Groundbreaking ECG analysis predicts risk of death with 85% accuracy

[Apr. 2, 2023: JD Shavit, The Brighter Side of News]

An exciting example of AI in healthcare is its application to electrocardiograms (ECGs), which are used to monitor and diagnose heart health. (CREDIT: Creative Commons)

Artificial intelligence (AI) is making inroads in the healthcare industry in various ways. From improving medical diagnostics to finding new cures for diseases, AI is revolutionizing the way medical professionals approach their work.

An exciting example of AI in healthcare is its application to electrocardiograms (ECGs), which are used to monitor and diagnose heart health. Researchers in northern Alberta, Canada, are using AI to glean more insights from ECGs and improve patient care and the healthcare system as a whole.

ECGs are a standard test in hospitals, used to check the rhythm and electrical activity of the heart. Hospital staff usually read the results, but researchers are now using AI to analyze the data and identify patients who are at higher risk of death.

The research team built and trained machine learning programs based on 1.6 million ECGs performed on 244,077 patients in northern Alberta between 2007 and 2020. The algorithm predicted the risk of death from that point for each patient, all causes, in one month, one year and five years. years with an accuracy rate of 85%.

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It sorted patients into five categories, from lowest risk to highest risk, with even more precision when demographic information (age and gender) and six standard lab blood test results (creatinine, kidney function, sodium , troponin, hemoglobin and potassium) were included.

This study is a proof of concept for using routinely collected data to improve individual care and enable the health system to learn as it goes. The researchers concluded that machine learning models can be used to convert data routinely collected in clinical practice into insights that can be used to improve point-of-care decision-making within a healthcare system. learner.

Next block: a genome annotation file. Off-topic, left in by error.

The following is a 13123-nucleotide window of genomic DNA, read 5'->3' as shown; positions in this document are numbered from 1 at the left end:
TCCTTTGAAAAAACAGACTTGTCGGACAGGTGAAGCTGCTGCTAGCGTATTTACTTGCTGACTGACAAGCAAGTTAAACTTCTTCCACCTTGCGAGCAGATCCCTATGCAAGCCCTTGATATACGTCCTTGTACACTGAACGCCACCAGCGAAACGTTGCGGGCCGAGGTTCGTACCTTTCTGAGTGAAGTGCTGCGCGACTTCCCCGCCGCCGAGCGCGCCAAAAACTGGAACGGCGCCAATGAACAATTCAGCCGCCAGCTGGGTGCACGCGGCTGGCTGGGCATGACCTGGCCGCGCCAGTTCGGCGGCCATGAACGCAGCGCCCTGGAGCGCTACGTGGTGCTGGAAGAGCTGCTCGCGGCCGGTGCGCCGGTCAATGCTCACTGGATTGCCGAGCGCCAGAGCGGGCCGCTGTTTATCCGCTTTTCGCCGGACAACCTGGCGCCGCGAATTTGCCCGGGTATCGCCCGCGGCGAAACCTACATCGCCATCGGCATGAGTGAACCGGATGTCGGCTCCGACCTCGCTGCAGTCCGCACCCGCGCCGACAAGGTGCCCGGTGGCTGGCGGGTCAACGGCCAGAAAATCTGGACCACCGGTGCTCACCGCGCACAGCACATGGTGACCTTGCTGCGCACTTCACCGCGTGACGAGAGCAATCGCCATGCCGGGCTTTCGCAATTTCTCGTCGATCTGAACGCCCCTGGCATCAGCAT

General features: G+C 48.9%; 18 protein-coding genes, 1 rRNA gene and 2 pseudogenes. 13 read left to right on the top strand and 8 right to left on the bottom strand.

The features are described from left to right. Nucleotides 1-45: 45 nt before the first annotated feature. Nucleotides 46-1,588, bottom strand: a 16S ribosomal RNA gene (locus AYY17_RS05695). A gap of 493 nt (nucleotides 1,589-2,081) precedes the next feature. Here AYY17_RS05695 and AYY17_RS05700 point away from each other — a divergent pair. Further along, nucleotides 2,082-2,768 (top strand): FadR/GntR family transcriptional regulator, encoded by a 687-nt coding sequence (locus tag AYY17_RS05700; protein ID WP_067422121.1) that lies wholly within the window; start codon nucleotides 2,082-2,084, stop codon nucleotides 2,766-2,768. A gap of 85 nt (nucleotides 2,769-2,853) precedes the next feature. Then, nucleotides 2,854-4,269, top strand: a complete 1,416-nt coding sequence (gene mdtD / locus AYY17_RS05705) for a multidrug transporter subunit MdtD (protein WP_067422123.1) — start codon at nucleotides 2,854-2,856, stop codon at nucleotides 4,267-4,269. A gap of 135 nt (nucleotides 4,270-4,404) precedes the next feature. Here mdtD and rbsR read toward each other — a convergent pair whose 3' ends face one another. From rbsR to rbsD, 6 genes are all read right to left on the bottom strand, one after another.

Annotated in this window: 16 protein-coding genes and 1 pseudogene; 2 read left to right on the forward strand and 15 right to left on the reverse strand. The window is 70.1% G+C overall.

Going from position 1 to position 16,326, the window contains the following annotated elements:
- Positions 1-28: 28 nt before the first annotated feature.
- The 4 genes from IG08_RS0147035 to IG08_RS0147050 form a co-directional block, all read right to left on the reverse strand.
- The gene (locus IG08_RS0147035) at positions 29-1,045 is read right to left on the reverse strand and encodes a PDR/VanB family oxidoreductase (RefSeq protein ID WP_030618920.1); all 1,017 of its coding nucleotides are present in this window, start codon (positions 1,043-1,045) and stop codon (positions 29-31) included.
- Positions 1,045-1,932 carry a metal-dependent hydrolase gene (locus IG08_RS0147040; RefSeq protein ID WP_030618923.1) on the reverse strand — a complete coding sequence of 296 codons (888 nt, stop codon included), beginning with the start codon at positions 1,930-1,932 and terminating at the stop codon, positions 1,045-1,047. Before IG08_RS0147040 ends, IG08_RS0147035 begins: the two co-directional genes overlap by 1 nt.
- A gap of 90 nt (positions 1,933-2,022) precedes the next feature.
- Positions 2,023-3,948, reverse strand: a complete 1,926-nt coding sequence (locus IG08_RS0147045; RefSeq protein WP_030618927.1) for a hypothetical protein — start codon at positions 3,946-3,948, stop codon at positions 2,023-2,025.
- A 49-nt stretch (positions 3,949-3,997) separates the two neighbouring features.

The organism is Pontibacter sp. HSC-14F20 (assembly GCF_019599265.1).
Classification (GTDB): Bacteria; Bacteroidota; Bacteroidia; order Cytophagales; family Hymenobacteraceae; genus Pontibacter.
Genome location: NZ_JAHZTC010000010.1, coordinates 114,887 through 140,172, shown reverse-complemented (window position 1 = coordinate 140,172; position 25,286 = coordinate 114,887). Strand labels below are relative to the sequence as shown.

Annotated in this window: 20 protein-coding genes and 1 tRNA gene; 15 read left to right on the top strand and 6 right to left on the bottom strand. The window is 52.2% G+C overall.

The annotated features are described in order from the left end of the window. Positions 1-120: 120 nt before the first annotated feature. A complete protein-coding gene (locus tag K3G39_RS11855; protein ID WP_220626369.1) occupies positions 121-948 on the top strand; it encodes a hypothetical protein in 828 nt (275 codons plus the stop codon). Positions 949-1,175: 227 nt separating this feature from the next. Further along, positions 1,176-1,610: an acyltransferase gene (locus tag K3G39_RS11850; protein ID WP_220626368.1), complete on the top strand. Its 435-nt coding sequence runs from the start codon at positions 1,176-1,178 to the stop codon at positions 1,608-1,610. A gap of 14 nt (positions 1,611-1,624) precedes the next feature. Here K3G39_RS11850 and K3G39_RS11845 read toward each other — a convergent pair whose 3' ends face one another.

Study lead researcher Padma Kaul, a professor of medicine and co-director of the Canadian VIGOR Center, says she wanted to know if she could use new AI and machine learning methods to analyze data and identify patients. which are at higher levels. mortality risk.

(Left to right) Padma Kaul with research team members Sunil Kalmady Vasu, Nariman Sepehrvand and Weidie Sun. The team has developed a machine learning program that can accurately predict a patient’s risk of death within a month, a year and five years based on the results of routine hospital tests. . (CREDIT: University of Calgary)

In the first phase of the study, the ECG results of all patients were examined, but Kaul and his team hope to refine these models for particular subgroups of patients. They also plan to focus forecasts beyond all-cause mortality to look specifically at heart-related causes of death.

Kaul says Alberta is well positioned to analyze population-level data because so much is collected and archived in the publicly funded health care system. According to Kaul, there’s a lot of pressure to see how AI can improve healthcare delivery, and for Albertans, it’s really a demonstration of their data at work.

AUROC model performance comparison for DL ​​and XGB models with ECG traces and measurements. (CREDIT: NPJ Digital Medicine)

The advantage of using a high-powered computer is that, unlike humans, it can see patterns in a multitude of data points at once. Kaul says they want to take the data generated by the healthcare system, convert it into knowledge, and feed it back into the system so they can improve care and outcomes. This is the definition of a learning health system.

ECGs are usually ordered if a patient has high blood pressure or symptoms of heart disease, such as chest pain, shortness of breath, or irregular heartbeat. Thanks to AI, healthcare professionals will be able to identify patients who are at higher risk of mortality and take preventive measures to reduce this risk.

Model performance in diagnostic and sex-based subpopulations. (CREDIT: NPJ Digital Medicine)

Additionally, AI will enable better use of healthcare resources by identifying those most at risk of mortality and in need of immediate attention.

The study conducted by Kaul and his team is only the beginning of the use of AI in ECG analysis.

As AI technology continues to develop and improve, the possibilities for use in healthcare are endless. AI will enable healthcare professionals to provide more personalized care to patients, resulting in better health outcomes and a more efficient healthcare system.

For more science and technology stories, check out our New Discoveries section on The bright side of the news.

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